Tell us how the ascent and descent went.

It started with a trek with some friends and my father, climbing some mountains up to five thousand meters, and then we arrived at the Base Camp. Later,  together with the Trentino Mountain Guide Luca Montanari, we began acclimatization by climbing a six thousand metre peak. Then we returned to Base Camp and continued with the other acclimatization phase, which involved the first crossing of the Icefall, which we completed in eight hours. We arrived at C1 and the next day we reached C2, crossing the Valley of Silence, and we were stopped for one day. The next day we reached C3, and then we returned to C2, doing another day of rest. We then returned to Base Camp, skipping C1. Here we recovered our energies for a week and then we lowered our altitude, returning to civilization for a few days. Then, when we had planned to go back up, the bad weather arrived which made us a little worried and we postponed our departure for the summit. Then finally there was a period of good weather from May 12th to 15th, and so on the morning of the 9th we left from Base Camp, heading straight up to C2 because bad weather was expected on the 10th. It took us twelve hours, quite a bit. Here we recharged a bit, and then we continued to C3, where we slept, and then from C3 we went up to C4 at 7,900m, where we arrived at about two in the afternoon. At 19.30 we left and reached the summit on Friday 13th May at five forty Nepal time. A nice climb! Then the descent began and we arrived at C4 at three. At C3 we didn't want to stop but we were too tired and so we slept there, even though there was a lot of wind. The next day we arrived at C2 and then back to Base Camp .. It was done!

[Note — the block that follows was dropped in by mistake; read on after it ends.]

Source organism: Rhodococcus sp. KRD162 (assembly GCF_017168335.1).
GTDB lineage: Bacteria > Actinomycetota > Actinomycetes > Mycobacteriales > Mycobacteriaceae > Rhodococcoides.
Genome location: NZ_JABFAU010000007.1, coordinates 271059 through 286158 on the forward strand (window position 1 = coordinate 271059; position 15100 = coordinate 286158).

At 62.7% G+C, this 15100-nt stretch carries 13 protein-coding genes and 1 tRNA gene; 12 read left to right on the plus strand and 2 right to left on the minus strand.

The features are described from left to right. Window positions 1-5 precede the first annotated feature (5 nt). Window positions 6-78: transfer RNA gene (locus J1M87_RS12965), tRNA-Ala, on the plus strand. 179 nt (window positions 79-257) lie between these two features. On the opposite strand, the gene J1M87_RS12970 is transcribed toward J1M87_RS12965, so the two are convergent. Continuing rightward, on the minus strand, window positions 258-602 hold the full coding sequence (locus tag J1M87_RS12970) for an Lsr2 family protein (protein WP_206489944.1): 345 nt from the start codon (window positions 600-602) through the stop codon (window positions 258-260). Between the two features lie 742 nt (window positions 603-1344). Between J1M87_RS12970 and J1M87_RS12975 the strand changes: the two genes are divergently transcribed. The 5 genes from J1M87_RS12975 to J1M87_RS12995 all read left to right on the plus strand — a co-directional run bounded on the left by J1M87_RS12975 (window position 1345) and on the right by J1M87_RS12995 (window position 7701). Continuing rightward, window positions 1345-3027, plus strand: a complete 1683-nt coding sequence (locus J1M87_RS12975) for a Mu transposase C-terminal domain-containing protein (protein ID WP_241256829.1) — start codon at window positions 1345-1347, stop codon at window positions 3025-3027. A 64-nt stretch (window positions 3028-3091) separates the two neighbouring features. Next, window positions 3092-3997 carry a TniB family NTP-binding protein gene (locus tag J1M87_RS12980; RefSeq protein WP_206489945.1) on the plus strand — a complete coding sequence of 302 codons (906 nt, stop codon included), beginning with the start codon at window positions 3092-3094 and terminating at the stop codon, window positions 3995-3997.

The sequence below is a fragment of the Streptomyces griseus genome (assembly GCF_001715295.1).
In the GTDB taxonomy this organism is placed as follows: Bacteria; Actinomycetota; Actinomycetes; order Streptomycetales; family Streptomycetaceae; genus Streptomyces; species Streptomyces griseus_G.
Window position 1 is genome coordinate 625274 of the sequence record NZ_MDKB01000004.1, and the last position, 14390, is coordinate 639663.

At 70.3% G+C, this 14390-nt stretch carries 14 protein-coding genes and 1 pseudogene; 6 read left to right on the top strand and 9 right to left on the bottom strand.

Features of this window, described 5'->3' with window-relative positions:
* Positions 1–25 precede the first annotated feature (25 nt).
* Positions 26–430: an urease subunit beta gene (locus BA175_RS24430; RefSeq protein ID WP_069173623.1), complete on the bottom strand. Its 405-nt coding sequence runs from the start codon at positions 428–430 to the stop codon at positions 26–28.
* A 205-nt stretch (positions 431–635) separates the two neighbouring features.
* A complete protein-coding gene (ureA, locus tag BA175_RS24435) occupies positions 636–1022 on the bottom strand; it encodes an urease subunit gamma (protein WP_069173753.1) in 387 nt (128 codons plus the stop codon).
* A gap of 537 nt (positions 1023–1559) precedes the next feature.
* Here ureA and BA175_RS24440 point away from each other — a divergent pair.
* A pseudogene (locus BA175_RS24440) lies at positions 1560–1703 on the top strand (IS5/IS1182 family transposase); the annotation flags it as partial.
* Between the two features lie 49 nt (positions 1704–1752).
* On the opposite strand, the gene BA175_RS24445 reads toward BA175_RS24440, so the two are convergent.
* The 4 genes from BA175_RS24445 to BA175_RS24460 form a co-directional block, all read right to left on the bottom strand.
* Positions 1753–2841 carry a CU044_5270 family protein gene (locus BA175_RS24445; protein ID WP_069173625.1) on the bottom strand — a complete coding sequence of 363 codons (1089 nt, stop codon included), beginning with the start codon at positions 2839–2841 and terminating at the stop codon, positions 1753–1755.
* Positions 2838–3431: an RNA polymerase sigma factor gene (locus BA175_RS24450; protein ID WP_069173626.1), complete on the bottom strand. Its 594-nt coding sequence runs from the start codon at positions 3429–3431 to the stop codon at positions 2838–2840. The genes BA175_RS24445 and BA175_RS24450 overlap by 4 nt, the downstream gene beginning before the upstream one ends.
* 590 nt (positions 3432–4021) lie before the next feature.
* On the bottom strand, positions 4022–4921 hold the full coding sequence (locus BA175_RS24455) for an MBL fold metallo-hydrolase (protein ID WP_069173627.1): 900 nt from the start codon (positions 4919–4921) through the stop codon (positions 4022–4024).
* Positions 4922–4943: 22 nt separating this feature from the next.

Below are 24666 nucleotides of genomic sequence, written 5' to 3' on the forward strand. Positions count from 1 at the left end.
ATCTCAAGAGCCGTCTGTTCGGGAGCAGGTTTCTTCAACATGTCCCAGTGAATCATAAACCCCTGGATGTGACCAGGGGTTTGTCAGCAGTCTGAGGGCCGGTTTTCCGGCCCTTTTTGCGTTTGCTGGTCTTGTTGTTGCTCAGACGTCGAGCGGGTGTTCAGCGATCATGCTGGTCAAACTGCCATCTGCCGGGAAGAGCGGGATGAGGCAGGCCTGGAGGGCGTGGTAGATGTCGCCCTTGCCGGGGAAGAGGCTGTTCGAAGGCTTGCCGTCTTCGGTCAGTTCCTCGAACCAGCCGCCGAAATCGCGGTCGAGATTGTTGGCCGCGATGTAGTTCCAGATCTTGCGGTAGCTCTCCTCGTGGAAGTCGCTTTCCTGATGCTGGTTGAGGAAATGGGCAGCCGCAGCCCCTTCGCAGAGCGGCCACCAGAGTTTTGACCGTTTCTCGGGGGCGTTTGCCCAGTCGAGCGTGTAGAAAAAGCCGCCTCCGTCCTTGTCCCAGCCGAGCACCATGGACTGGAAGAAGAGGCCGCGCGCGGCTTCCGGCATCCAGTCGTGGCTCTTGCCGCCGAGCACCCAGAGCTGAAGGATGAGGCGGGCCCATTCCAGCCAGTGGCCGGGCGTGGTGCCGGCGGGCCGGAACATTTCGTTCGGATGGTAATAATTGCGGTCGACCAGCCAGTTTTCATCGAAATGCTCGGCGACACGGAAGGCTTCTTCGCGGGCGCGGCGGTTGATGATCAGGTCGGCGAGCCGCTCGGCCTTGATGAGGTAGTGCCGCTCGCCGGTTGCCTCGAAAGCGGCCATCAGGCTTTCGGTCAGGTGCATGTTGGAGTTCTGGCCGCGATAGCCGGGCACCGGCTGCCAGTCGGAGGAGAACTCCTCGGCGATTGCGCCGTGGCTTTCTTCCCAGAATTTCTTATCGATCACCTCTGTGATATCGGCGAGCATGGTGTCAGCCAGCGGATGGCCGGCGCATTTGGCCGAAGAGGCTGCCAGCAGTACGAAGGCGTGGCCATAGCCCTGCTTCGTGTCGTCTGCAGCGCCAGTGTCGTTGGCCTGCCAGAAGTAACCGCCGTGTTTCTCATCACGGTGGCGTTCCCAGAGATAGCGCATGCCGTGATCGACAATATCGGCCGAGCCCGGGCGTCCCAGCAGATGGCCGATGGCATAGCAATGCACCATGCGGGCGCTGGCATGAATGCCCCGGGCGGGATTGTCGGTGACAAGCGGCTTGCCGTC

What emotions did you feel on the summit?

We tackled the whole climb at night, and when we arrived at the Hillary Step it was the most exciting moment: on the right I had a unique sunrise, while on the left I saw the shadow that cast the shape of the perfect pyramid of Everest. At that moment I saw the summit and I started pushing because I couldn't wait to get there, even if I then paid for this acceleration for the last fifty meters: I was out of breath and kept stopping. I have had this dream for years, also postponed due to the pandemic. It was the closing of a circle, the top was a simple geographical point that enclosed a long journey. I was very happy, and in a certain sense I felt that the summit had been “given” to me a little: I was the one who “physically” arrived there but it was a goal made possible thanks to all the people who believed in me: from the prosthesis technician, to those who donated with the fundraiser. It was a bit like paying back all these people.


How would you describe Everest to someone who will never get the chance to travel to the Himalayas?

A mountain with many climbs! It is fascinating but truly infinite. You seem to have arrived, but instead it never ends. After the icefall you can see the summit and it seems really close, instead it is immense.


In the past you sided with No Cav positions in defense of the Apuan Alps, do you think it is possible today to climb an eight thousand peak in a sustainable way?

I think a lot of progress has been made, there seems to be more respect now than years ago. Today the oxygen cylinders are all marked and the agencies are asked to bring them back and  are also charged large deposits to ensure that this is done. I didn't see a lot of rubbish around, only at the South Col there was a “cemetery of tents”. There are also several projects that have the aim of cleaning up the mountains. On the Apuane there are some mountains full of garbage: taking it away there would not be a problem!